Professional JavaScript for Web Developers

Professional JavaScript for Web Developers

4.0 4
by Nicholas C. Zakas
     
 

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  • Dispels the myth that JavaScript is a "baby" language and demonstrates why it is the scripting language of choice used in the design of millions of Web pages and server-side applications
  • Quickly covers JavaScript basics and then moves on to more advanced topics such as object-oriented programming, XML, Web services, and remote scripting
  • Addresses the

Overview

  • Dispels the myth that JavaScript is a "baby" language and demonstrates why it is the scripting language of choice used in the design of millions of Web pages and server-side applications
  • Quickly covers JavaScript basics and then moves on to more advanced topics such as object-oriented programming, XML, Web services, and remote scripting
  • Addresses the many issues that Web application developers face, including internationalization, security, privacy, optimization, intellectual property issues, and obfuscation
  • Builds on the reader's basic understanding of HTML, CSS, and the Web in general

This book is also available as part of the 4-book JavaScript and Ajax Wrox Box (ISBN: 0470227818). This 4-book set includes:

  • Professional JavaScript for Web Developers (ISBN: 0764579088)
  • Professional Ajax 2nd edition (ISBN: 0470109491)
  • Professional Web 2.0 Programming (ISBN: 0470087889)
  • Professional Rich Internet Applications: Ajax and Beyond (ISBN: 0470082801)

Product Details

ISBN-13:
9780764579080
Publisher:
Wiley
Publication date:
04/18/2005
Series:
Wrox Professional Guides Ser.
Pages:
672
Product dimensions:
7.44(w) x 9.24(h) x 1.44(d)

Read an Excerpt

catalogimages.wiley.com/images/db/pdf/0764579088.excerpt.pdf

Meet the Author

Nicholas C. Zakas has a BS in Computer Science from Merrimack College and an MBA from Endicott College. He is the author of Professional JavaScript for Web Developers (Wiley 2005), Professional Ajax (1st and 2nd editions, Wiley 2007 and 2007) as well as several online articles. Nicholas works for Yahoo! as a frontend engineer and has worked in web development for more than 6 years, during which time he has helped develop web solutions in use at some of the largest companies in the world. Nicholas can be reached through his web site at www.nczonline.net.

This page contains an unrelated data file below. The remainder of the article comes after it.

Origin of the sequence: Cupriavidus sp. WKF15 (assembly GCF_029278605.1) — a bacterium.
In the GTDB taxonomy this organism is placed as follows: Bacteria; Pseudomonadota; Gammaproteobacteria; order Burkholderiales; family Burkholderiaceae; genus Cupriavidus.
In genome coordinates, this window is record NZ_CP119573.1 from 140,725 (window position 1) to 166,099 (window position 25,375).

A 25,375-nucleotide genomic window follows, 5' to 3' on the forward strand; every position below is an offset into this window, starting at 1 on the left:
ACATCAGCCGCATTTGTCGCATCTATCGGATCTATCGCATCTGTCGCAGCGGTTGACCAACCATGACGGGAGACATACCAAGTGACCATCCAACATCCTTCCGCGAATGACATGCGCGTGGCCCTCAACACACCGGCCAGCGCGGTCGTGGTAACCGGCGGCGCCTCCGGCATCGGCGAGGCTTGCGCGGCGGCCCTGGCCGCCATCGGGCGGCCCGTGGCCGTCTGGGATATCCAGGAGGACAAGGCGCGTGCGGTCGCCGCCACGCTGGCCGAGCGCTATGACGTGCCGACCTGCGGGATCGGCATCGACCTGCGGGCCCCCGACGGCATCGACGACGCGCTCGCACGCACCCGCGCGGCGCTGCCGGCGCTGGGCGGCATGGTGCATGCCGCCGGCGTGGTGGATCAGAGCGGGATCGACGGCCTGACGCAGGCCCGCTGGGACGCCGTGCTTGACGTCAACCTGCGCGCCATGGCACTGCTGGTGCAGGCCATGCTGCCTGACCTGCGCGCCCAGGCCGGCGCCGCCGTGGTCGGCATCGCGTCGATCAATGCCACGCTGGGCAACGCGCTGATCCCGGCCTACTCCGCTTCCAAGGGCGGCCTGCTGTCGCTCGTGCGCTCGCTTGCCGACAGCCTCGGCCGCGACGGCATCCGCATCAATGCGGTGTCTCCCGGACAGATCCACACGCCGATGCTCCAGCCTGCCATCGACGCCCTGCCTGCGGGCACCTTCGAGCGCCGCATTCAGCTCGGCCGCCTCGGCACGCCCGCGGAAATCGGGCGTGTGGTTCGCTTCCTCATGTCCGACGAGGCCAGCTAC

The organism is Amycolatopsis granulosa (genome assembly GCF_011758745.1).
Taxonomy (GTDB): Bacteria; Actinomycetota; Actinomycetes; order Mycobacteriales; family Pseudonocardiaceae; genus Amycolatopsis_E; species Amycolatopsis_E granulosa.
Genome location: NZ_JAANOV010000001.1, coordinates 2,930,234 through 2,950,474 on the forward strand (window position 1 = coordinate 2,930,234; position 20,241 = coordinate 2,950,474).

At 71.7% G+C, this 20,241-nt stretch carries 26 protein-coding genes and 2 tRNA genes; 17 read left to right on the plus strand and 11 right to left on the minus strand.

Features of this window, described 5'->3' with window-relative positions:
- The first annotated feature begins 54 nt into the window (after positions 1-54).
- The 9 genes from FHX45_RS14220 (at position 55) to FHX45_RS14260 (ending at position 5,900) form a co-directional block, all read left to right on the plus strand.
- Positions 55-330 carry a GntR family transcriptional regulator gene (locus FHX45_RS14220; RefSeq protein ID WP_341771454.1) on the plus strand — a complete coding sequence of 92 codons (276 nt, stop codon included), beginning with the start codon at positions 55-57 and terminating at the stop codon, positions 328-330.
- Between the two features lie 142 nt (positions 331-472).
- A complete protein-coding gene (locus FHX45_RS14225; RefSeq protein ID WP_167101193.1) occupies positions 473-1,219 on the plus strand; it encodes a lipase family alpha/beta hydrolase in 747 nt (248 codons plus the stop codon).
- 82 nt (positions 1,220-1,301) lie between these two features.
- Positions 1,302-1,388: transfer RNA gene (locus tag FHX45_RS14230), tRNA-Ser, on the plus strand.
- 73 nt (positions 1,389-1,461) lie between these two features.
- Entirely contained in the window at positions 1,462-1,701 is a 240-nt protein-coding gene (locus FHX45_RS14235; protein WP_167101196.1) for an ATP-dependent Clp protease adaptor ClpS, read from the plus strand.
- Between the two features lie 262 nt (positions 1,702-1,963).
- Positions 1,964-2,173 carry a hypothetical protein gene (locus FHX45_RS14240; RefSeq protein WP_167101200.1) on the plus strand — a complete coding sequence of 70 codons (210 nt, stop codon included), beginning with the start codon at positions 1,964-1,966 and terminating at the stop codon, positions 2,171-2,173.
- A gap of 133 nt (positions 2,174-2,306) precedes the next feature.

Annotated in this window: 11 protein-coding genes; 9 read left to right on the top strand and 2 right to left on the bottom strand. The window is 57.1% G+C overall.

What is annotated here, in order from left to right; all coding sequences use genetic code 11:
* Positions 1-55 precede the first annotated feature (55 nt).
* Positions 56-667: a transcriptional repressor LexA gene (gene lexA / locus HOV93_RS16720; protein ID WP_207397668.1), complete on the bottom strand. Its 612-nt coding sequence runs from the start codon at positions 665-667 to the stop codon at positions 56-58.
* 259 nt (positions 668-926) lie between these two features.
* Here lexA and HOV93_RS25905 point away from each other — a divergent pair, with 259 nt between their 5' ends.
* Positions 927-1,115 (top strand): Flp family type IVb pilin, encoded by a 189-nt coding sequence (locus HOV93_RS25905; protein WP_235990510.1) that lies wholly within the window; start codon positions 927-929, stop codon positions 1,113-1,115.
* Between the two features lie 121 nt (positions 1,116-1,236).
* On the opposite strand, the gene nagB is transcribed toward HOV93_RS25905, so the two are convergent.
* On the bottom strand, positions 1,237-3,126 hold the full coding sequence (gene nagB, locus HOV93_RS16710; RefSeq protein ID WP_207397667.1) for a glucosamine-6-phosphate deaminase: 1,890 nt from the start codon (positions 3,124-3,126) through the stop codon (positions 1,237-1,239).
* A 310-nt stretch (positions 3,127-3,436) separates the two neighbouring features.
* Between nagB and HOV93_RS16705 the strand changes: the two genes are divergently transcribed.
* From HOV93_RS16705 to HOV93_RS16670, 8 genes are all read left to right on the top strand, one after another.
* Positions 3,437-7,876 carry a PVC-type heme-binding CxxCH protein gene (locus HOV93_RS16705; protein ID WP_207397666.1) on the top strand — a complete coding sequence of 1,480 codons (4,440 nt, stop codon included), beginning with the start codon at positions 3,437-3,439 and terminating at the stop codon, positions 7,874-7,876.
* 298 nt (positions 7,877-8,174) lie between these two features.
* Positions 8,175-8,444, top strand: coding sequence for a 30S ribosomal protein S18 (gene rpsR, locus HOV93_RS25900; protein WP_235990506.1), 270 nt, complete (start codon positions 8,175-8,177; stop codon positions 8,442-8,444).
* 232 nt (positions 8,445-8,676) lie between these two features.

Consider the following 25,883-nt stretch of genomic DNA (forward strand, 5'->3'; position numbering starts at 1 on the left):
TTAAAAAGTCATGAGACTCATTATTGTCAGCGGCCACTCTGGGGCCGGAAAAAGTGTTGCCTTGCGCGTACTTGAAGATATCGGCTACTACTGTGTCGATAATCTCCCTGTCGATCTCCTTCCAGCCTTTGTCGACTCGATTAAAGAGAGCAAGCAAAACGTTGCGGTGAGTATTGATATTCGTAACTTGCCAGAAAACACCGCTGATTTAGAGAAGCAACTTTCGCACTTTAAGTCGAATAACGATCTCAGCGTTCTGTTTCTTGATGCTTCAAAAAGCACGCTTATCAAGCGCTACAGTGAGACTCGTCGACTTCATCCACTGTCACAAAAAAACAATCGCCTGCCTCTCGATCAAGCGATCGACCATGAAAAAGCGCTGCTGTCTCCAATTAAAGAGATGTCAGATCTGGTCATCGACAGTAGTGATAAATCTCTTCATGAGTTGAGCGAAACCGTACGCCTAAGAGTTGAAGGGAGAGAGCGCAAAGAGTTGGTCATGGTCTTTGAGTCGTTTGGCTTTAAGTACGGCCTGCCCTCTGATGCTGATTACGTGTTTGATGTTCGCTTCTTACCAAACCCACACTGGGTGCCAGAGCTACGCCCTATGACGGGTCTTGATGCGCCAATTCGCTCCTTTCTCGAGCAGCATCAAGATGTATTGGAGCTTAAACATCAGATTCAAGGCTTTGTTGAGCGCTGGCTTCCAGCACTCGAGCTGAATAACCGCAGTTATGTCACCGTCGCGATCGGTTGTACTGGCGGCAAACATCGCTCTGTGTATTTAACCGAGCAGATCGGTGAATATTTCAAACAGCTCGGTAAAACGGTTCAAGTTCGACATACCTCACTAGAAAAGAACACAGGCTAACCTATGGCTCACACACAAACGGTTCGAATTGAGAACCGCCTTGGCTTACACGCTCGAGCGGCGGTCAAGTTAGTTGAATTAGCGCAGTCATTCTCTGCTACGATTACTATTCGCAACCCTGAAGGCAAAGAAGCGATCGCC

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Professional JavaScript for Web Developers 4 out of 5 based on 0 ratings. 4 reviews.
Anonymous More than 1 year ago
This is an excellent book. No question 5 stars. However, it is very dense and chapters 4-8, which repeats some information in slightly different contexts, could confuse some beginners as it did me, not a beginner. But it you take your time, read slowly and thoughtfully, and re-read these chapters a of couple times, the information will start to sink in and it will start to make some sense why some information in chapters 4-8 was presented in the way it was. One thing I particularly like about the book is that the author likes to use ECMAScript as the starting reference point for discussions. By using a single starting reference point throughout the book, and by initially comparing Browser implementations against ECMAScript, instead of immediately comparing Browser implementations against one another, the topics are presented in a far more logical/organized fashion for the brain to comprehend than they would be otherwise, and the book is well positioned not only for logically comparing Browser implementations against one another, but for comparing Browser implementations against the ideal, ECMAScript, which not only gives the book an air of authority, but makes it an excellent reference. In other words, the book does not teach the language through the differences in Browser implementations. Rather, it first teaches the language through the standards, and then it teaches Browser implementations; first, by comparison to the standards, and then by comparison to other Browsers. This, I thought, was excellent idea, and it was well done. Chapters 10-21 are good at this. My only complaints about the book are that the index is weak (I started keeping one myself), and that the book's binding broke and the pages are falling out. Steve
Anonymous More than 1 year ago
Explains ECMAscript, DOM, & BOM in detail.
Guest More than 1 year ago
Multiple instances of 'toLocalString' instead of 'toLocaleString,' often within the same sentence, make the book appear slapdash.
Guest More than 1 year ago
This is the best JavaScript book that I've come across. Zakas' expertise is clearly demonstrated through his explanations and code samples. This book is now my go to book when I need a refresher.